—Author Edwin H. Friedman in “A Failure of Nerve: Leadership in the Age of a Quick Fix” wrote:
“…the climate of contemporary America has become so chronically anxious that our society has gone into emotional regression that is toxic to well-defined leadership.”
“…chronic anxiety that characterizes the emotional processes of contemporary American civilization influences our thoughts and our leaders toward safety and certainty rather than boldness and adventure.”
This book is a remarkable read about leadership in contemporary America—Business‚ Government, Coaching, Teaching, Clergy & Parenting. The central idea is that any system requiring leadership with way too much anxiety becomes static, lacks innovation and is unable to seek out creative solutions. In my heart I desire boldness and adventure over safety and certainty. In my life I get racked with worry and anxiety, but I have a choice as to what I hold closer to my heart. We always have a choice.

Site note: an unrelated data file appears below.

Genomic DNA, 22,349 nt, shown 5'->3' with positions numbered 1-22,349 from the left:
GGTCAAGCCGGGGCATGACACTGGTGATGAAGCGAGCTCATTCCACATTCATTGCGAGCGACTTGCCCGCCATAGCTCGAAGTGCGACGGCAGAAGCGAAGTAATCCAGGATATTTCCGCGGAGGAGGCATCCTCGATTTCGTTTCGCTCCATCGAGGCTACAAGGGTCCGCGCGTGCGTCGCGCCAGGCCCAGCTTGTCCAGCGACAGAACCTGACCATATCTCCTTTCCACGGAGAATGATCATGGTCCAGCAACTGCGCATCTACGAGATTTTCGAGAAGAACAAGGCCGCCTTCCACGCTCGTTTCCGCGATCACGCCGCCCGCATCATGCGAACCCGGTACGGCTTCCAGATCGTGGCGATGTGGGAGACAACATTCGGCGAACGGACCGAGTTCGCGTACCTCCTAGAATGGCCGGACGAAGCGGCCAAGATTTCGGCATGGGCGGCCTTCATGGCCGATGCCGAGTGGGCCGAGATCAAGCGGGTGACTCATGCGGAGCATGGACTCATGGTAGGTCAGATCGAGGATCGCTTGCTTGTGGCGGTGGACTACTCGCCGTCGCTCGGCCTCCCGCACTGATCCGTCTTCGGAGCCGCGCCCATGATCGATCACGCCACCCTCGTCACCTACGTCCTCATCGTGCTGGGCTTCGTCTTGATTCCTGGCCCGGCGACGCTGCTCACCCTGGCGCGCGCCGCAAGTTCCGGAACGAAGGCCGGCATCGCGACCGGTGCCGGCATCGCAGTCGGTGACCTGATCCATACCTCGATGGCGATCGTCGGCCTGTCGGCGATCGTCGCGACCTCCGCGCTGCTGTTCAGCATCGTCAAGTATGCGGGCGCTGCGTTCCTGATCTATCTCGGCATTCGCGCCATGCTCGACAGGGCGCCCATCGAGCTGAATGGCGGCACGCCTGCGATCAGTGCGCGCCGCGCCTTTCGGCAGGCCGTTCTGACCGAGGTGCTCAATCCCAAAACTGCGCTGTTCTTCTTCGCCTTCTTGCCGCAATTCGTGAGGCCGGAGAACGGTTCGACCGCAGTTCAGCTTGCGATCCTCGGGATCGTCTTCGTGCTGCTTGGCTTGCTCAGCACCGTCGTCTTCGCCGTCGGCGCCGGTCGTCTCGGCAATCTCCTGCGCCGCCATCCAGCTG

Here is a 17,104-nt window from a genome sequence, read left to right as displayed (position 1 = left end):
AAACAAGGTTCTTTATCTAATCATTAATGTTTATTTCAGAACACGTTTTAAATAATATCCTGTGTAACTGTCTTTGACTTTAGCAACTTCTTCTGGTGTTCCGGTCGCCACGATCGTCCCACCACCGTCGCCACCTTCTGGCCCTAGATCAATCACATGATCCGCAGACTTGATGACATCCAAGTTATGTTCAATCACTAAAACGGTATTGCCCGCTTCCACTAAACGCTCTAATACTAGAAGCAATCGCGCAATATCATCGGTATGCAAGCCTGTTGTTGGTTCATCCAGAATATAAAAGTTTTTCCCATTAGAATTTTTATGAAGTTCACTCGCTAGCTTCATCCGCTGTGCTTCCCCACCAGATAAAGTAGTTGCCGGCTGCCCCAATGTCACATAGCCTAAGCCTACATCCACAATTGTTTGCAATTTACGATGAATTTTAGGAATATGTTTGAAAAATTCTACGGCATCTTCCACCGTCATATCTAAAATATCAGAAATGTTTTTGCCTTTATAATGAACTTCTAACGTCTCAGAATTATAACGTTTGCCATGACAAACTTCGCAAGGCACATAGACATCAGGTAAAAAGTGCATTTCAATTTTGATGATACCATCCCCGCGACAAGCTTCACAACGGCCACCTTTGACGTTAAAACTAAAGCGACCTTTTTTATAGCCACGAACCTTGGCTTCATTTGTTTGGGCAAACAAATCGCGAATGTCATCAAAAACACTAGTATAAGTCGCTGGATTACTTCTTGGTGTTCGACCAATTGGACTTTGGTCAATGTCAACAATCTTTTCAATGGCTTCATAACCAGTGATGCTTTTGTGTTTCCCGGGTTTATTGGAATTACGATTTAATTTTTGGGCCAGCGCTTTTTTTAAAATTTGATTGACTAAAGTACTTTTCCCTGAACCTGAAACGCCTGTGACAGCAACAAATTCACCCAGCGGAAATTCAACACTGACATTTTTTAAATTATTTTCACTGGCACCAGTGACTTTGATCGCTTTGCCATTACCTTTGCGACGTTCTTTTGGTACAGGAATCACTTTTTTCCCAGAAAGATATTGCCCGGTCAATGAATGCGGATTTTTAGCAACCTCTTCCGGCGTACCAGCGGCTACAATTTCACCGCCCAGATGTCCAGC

Holding onto our anxiety is easy right now, it’s being spoon fed to us 24 hours a day.
I have hope in the innovation of the next generation. I have hope in science to spark cures for disease, find unique ways to educate our children, protect our climate and invent really cool new ways to do things. I have hope that we can listen to each other. I have hope that we don’t constantly fear those who are different than us. I have hope that our better angels will emerge.
We actually do have a choice to make between being ANXIOUS or HOPEFUL.
My bet is on HOPE. Without it, we’re screwed.
I was reminded today of something from my children’s early education days.
That was fine when my kids were developing a sense of how to behave around other kids and caring teachers were asking them to give language to their feelings. However, as adults that’s not nearly enough of a “gut check” on the huge amount of messages coming our way all day, every day. Our bodies give us so much information…heart rate, muscle pain, hunger, thirst, fatigue, shaking hands, sweating and so much more. I know at least for me, the more I notice, well, the more I notice.
And once you notice, you can’t NOT NOTICE.
Terribly well written, I know. If we were talking in person that might make way more sense to you. OK, I’ll try a little harder…
On one hand it’s a good quick question to keep in mind? Does this feel “yucky” to me? However, yucky alone requires deeper exploration as grown-ups. Is my body trying to tell me something my mind wants to override or disregard?